#MakeAFuss: 'We got two offers of €100k - I turned them both down'
When we think of pioneers in the Irish meat industry, we don't necessarily think of a mum of four.
But that's exactly who's at the helm of one of the most exciting new meat brands in the country right now.
Noreen Doyle is behind The Irish Biltong Company, which makes a high-protein beef snack that's taken the market by storm.
The product, a type of dried beef that has its origins in South Africa, is riding high on the boom in popularity of healthy snack foods.
Noreen spent years developing the product but said that many in the meat industry dismissed her because she was a woman.
"It is a very male-dominated industry and my initial challenge was trying to get people to take me seriously," she tells us.
"The meat industry can be very aggressive because it’s so competitive.
"There was quite a number of barriers but I am hugely determined."
"It was really a case of sh*t or get off the pot."
Going back a few years, very few people in Ireland knew was biltong was.
Noreen's husband John, a beef wholesaler, came across some at a stall at a food market in Dublin five years ago.
Noreen, who has worked alongside John in the wholesale business since they married and was previously involved in setting up start-ups around Europe, was intrigued.
She did some research and found that not only was biltong tasty, its nutritional value was "phenomenal".
"It's a really clean, healthy snack.
"A 50g packet gives you more or less the same value in protein as a small chicken fillet."
She asked some contacts she had in the sporting world about it and discovered that one of our national teams was importing biltong from the UK as a snack for its players.
That was all the encouragement she needed to start working on Ireland's first native brand of biltong.
Noreen and her team spent two years perfecting their product and entered it in a number of competitions.
It first landed on shelves in Supervalu but Irish Biltong's big break came when, through a competition, the company landed a listing for all 110 Applegreen stores around Ireland.
It was great news but would mean operations would have to shift up about ten gears to meet the order.
"It was really a case of shit or get off the pot.
"We had really wanted to grow it and now there was a listing on a plate. So we took the jump.
"We have very good team who are totally on board.
"Everyone just knuckled down. It took long nights, long days and we just did it, simple as that."
Irish Biltong landed in Applegreen stores in January 2017 - and that was just the beginning of a rollercoaster period for Noreen and her team.
"I did (RTÉ One show) Dragon’s Den last year, we got great publicity from it.
"We got two offers of €100,000 from it.
"I turned them both down, it was too much equity. Off the back of that we got a really good private investor so we were able to upscale really quickly.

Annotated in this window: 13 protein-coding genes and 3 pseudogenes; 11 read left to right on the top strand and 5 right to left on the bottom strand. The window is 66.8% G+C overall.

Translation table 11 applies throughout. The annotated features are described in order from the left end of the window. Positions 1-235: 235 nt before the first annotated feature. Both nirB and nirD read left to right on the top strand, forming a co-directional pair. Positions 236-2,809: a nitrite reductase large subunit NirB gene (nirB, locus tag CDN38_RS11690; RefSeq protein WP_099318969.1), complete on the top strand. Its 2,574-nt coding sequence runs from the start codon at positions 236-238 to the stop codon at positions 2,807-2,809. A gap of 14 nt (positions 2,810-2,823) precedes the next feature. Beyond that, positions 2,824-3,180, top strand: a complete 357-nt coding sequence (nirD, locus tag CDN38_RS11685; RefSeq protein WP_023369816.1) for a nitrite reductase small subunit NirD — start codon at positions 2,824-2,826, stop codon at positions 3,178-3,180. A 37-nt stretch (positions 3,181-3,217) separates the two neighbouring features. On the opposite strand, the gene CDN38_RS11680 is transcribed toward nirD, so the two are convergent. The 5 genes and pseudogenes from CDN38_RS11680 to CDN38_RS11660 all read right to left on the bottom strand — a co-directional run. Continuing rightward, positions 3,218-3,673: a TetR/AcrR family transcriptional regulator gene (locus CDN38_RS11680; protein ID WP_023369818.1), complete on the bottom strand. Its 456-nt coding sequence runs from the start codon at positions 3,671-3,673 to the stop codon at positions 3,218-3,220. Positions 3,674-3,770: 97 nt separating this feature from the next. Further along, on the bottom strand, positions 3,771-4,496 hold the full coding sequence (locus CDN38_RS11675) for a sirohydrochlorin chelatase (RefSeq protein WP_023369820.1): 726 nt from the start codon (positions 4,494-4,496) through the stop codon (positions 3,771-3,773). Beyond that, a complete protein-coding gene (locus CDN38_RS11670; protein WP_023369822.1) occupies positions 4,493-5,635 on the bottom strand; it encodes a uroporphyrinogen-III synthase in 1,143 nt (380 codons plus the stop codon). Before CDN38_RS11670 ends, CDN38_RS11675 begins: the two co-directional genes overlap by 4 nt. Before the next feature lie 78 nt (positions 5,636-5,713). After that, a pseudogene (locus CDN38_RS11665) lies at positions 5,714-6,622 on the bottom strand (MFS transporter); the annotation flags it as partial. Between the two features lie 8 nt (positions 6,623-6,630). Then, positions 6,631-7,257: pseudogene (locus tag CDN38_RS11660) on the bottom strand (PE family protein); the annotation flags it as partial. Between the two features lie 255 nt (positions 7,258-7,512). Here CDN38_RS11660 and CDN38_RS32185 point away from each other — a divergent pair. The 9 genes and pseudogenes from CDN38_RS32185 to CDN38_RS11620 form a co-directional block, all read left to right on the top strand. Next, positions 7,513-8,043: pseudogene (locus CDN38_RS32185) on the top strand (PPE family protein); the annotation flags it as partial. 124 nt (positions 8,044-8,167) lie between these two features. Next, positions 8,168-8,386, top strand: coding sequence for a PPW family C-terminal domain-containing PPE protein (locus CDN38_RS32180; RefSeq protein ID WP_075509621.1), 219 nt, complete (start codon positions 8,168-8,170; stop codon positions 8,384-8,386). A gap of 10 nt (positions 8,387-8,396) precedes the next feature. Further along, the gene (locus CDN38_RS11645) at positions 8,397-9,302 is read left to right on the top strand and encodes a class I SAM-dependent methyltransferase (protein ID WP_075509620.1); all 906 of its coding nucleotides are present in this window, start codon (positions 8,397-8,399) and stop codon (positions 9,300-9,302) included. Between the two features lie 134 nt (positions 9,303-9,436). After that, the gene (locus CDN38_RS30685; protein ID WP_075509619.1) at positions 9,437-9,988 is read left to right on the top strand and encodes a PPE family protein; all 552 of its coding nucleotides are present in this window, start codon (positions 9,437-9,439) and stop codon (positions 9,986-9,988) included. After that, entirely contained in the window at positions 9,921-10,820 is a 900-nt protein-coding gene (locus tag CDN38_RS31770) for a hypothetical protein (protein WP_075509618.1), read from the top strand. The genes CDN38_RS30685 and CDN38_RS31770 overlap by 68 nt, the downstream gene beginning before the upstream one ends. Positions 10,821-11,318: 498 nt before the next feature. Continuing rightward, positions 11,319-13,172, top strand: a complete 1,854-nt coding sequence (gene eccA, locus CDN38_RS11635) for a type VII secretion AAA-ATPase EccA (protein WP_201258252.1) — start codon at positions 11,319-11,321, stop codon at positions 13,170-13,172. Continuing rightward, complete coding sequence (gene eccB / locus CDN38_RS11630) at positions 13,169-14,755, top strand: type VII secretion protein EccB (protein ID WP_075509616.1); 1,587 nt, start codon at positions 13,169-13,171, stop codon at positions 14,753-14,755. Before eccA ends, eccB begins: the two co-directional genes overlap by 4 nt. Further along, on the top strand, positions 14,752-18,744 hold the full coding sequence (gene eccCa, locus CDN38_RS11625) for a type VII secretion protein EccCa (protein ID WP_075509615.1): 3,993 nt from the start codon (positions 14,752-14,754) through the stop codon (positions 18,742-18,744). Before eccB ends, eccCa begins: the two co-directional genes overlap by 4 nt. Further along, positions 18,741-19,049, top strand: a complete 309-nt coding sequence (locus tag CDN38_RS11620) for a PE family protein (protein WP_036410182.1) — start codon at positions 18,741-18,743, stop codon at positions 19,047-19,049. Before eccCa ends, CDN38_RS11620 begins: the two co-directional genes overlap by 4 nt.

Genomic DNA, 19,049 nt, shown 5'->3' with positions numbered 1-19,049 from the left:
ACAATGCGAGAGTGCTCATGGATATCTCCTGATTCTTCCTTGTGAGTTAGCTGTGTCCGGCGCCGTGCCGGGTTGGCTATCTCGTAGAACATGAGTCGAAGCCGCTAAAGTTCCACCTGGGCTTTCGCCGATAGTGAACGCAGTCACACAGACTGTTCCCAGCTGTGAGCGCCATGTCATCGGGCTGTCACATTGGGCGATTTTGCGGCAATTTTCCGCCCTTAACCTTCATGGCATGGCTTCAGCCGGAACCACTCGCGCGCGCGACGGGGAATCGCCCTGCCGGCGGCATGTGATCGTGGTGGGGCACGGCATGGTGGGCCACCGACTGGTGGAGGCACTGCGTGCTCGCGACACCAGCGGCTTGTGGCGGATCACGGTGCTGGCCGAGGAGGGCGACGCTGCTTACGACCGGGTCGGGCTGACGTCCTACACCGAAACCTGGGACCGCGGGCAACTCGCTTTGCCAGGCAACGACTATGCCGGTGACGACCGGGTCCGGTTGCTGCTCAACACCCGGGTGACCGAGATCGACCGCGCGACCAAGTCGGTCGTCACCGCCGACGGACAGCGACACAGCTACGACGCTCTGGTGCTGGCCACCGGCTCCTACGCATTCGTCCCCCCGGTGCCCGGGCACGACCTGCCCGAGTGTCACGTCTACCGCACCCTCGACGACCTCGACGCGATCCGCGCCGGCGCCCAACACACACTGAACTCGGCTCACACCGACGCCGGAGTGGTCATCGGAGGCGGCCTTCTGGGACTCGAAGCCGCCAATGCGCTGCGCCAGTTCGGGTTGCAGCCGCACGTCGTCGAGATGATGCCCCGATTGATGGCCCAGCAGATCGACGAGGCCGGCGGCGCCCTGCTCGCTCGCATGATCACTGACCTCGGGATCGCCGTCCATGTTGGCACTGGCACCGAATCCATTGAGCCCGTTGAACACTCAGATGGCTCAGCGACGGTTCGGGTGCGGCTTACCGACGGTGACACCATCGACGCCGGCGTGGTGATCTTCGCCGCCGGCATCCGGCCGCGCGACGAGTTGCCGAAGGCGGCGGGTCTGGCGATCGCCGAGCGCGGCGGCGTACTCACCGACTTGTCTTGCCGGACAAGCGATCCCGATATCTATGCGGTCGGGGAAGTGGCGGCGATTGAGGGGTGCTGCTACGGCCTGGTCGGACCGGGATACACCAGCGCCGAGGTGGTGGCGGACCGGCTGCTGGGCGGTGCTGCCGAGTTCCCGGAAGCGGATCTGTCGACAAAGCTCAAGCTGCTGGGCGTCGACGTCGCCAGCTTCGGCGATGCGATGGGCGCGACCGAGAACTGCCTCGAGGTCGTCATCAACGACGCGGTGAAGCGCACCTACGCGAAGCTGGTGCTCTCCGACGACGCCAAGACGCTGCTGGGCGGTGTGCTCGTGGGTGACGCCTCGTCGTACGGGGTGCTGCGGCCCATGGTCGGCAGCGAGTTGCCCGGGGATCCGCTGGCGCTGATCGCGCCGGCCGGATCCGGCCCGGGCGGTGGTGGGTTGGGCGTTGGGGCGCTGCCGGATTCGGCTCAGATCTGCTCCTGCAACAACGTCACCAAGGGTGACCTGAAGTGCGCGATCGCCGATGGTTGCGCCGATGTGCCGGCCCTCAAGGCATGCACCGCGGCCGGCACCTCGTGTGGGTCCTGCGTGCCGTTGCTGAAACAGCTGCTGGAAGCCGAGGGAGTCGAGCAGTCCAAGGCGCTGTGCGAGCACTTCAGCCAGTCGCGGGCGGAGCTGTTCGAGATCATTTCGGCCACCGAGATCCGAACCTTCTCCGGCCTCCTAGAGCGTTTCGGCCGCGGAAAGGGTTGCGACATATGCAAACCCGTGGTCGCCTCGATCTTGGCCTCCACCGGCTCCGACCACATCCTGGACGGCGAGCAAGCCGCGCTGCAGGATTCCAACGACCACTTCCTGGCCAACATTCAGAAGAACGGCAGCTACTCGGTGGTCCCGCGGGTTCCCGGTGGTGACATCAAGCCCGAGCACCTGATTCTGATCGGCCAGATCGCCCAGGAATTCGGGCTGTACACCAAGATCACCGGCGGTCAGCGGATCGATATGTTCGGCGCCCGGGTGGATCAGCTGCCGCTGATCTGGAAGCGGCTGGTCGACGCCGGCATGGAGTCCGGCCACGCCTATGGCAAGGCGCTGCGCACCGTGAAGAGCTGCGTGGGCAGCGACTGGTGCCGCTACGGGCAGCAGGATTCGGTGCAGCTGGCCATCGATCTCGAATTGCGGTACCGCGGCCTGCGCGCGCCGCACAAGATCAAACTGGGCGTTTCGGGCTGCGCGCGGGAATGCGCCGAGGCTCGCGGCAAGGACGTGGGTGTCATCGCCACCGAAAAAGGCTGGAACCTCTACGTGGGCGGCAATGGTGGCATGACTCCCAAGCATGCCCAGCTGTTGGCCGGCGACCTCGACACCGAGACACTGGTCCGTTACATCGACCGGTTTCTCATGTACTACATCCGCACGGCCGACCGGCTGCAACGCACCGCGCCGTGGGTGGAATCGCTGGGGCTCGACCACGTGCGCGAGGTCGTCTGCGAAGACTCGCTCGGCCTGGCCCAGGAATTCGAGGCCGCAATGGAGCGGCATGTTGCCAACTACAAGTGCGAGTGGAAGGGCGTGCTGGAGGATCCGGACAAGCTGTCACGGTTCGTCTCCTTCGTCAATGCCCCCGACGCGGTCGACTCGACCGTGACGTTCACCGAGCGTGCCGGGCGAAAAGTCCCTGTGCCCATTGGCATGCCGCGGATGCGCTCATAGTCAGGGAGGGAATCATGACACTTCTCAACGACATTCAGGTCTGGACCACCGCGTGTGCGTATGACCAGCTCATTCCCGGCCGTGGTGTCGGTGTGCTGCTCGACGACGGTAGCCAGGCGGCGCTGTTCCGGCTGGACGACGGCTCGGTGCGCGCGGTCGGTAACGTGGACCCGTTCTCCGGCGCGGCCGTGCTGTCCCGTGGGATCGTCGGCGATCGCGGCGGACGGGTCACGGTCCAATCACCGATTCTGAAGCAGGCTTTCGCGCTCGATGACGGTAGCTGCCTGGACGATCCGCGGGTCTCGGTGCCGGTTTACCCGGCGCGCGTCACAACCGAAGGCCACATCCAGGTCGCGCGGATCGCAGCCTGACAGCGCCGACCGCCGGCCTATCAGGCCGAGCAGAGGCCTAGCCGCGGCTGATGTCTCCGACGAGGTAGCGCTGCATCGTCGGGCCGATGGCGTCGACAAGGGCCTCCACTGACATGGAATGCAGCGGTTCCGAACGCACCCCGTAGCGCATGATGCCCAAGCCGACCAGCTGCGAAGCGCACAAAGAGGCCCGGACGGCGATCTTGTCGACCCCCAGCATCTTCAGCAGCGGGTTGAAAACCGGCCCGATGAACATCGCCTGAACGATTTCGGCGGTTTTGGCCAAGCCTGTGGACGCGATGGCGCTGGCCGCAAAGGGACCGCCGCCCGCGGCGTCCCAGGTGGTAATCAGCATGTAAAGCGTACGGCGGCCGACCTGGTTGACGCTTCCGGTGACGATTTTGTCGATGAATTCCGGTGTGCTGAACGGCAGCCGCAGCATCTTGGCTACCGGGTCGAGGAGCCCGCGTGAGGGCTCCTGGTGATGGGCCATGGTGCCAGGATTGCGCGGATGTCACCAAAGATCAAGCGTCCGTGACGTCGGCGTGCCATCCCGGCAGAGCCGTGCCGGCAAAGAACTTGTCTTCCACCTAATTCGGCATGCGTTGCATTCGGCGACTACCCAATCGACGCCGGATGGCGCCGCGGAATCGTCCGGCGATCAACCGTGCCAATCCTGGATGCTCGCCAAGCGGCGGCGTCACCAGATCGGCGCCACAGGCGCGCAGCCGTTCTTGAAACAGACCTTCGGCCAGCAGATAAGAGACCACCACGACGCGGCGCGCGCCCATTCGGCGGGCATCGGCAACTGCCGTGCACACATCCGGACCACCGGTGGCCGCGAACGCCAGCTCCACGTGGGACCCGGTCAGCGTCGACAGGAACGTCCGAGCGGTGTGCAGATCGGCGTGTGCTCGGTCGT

"It made us fast track and it was the best thing that ever happened to us.
"We knew it couldn’t not work so we’d have been crazy not to just jump in and do it."
"When it’s a product a customer really wants, they almost grow the business for you."
The brand's pace of growth was also spurred on by its popularity on social media.
It's a tool that's become invaluable to the business, Noreen says.
"I have to network very cleverly because I’m limited in budget," she explains.
"I would be big into customer service, I think it’s key to growing that trust between you and the customer and I find Twitter is very good for that.
"People would put up tweets about the product and that really is free advertising for me. Some of the top athletes we deal with do that."
— Ulster Golf Daily (@Ulstergolfdaily) October 9, 2018
Looking ahead, Noreen has another product in the pipeline and she's also determined to take Irish Biltong international.
"We have just started exporting and that’s where we see ourselves in the next three years.
"We started with a pilot scheme in Germany, it’s working very well and we’re working with Bord Bia on growing that.
"It’s naturally preserved so it’s got a nine month shelf life, plus it doesn’t need chilling so it travels really well. So far the feedback is really good.
"Sometimes things just take on a momentum of their own. When it’s a product a customer really wants, they almost grow the business for you."
Success in business is one thing but working with your spouse is quite another.
Noreen and John work well together because they're opposites - he's calm and cautious, she says, while she's a firebrand.
"There are arguments, there’s no doubt about that, but I pull him up, he pulls me back."
They also have their team to thank for making sure things run smoothly.
"It’s almost like a small family, everybody does everything.
"There’s no glorification of job titles in this place, you wear a different hat every day if you have to.
"The team behind you is as important as anything. It’s one thing that small businesses never take into consideration – if the shit hit the fan in the morning (in your personal life), would your business be able to take it?"
If she had one other piece of advice for other fledgling Irish businesses, it'd be to make the most of the resources that are available to start-ups.
"A lot of small businesses don’t realise the supports that are out there.
"I’m very connected with the Local Enterprise Office, Enterprise Ireland. I’ve availed of lots of little grants.
"They’re really useful but small businesses don’t realise they’re out."
As for other women facing sexism in their industry?
"You really need to know your stuff," Noreen says.
"You need to be able to stand up there with pure confidence. It’ll come across straight away and it’ll nip any of the judgements in the bud very quickly."
Noreen is a member of WIN (Women's Inspire Network), an online group that provides support and advice for female entrepreneurs. Find out more here.
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